The summary screen shows how many articles you've "sighted" as well as giving you some stats about your ranking in "sighting" the article and how many people have followed you but I can't say these metrics give any useful insight into your social reach.
The configuration screen, revealed by touching a gear-like icon on the summary screen, allows you to enable or disable various settings. The first setting is whether to auto-analyze new screenshots, the next is whether to enable background analysis, and the third is whether to allow notifications when articles have been analyzed.
The second setting is interesting because it uses iOS's geolocation change notification API to trigger background processing (location changes are notified to all applications that have registered for callbacks for geolocation changes). The Sight app, of course, doesn't care about geolocation at all and just uses this feature as a an opportunity to process screen captures.
But when you enable background processing the option disappears from the settings page! This is ridiculous. There's no guidance that the option ever existed and therefore no guidance on how to disable the feature should you want to (sure, you, a techie, know how to do this but consumers, who are very much the target audience, will not).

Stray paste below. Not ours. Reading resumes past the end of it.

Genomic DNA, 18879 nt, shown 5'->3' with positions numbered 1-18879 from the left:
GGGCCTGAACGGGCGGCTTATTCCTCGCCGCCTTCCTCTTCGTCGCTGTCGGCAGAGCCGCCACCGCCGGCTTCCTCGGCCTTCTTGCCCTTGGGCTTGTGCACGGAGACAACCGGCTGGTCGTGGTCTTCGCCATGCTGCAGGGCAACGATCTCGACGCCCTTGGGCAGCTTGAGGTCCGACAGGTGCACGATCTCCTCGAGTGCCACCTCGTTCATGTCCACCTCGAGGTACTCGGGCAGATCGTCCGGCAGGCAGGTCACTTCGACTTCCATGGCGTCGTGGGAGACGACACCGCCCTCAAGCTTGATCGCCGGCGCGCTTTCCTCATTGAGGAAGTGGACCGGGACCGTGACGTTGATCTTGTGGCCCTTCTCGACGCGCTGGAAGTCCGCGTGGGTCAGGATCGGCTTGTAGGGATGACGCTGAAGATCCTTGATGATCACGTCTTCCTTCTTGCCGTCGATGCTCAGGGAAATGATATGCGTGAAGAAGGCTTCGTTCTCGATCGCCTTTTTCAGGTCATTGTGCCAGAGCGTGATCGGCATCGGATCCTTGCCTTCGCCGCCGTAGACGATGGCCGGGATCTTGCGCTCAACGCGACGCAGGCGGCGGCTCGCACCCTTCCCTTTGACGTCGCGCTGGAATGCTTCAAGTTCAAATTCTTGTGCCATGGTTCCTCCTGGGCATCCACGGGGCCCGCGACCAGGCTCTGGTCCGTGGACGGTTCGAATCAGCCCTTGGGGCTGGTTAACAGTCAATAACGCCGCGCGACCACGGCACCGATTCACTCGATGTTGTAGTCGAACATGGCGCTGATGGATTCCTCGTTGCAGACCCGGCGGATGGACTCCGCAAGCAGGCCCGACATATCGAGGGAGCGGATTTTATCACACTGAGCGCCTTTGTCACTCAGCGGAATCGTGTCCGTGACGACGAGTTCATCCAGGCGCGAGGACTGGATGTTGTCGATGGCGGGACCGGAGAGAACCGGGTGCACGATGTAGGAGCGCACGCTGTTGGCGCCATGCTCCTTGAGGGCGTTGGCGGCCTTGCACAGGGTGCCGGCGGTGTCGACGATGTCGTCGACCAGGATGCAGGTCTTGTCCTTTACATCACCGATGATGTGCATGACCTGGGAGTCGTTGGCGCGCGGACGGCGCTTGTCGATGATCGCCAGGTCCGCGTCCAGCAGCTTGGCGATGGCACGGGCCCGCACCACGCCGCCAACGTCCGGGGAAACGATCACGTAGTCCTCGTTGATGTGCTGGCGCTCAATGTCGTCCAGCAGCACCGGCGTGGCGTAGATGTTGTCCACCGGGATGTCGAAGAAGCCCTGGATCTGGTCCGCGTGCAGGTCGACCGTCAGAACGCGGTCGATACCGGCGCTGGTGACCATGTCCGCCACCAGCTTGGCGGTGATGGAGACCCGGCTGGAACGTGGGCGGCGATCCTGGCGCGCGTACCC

There are also a number of other options in the configuration panel such as rating the app, providing feedback, social media following, etc., that aren't that interesting. According to the company:
The day that the team came up with the idea for Sight, they pulled an all-nighter to get the first version prototyped. The designers and front end engineers then created many iterations to make the app simple and elegant, while the backend engineers built out a series of smart systems to find and bring the best matching articles to the user. Now that Sight is ready we're excited to present it to the world, and see how it helps users collect information more easily and efficiently.
There's something else that Landscape does that annoys the crap out of me when any service provider or app does it: They don't ask you to confirm your password; they give you one shot at setting your password without allowing you to see what you've typed so if you, like me, suffer from having banana-like fingers and you miskey your intended password you won't know until you try to log in after which you'll have to go through the tedious whole password reset process.
This might all sound harsh but the team should have taken their time rather than rush an "all-nighter" because what they've produced is naive. Moreover, as I wrote above, I'm not convinced of the need for this app given the existing tools for saving URLs; despite the company's claims, images are not a better or more efficient way to access and catalog Web content (in my first few attempts the app returned a completely - not slightly - wrong page for the screenshot I saved. I have no idea if this is as common as the roughly one in twelve failures I experienced ... I ran out of patience).
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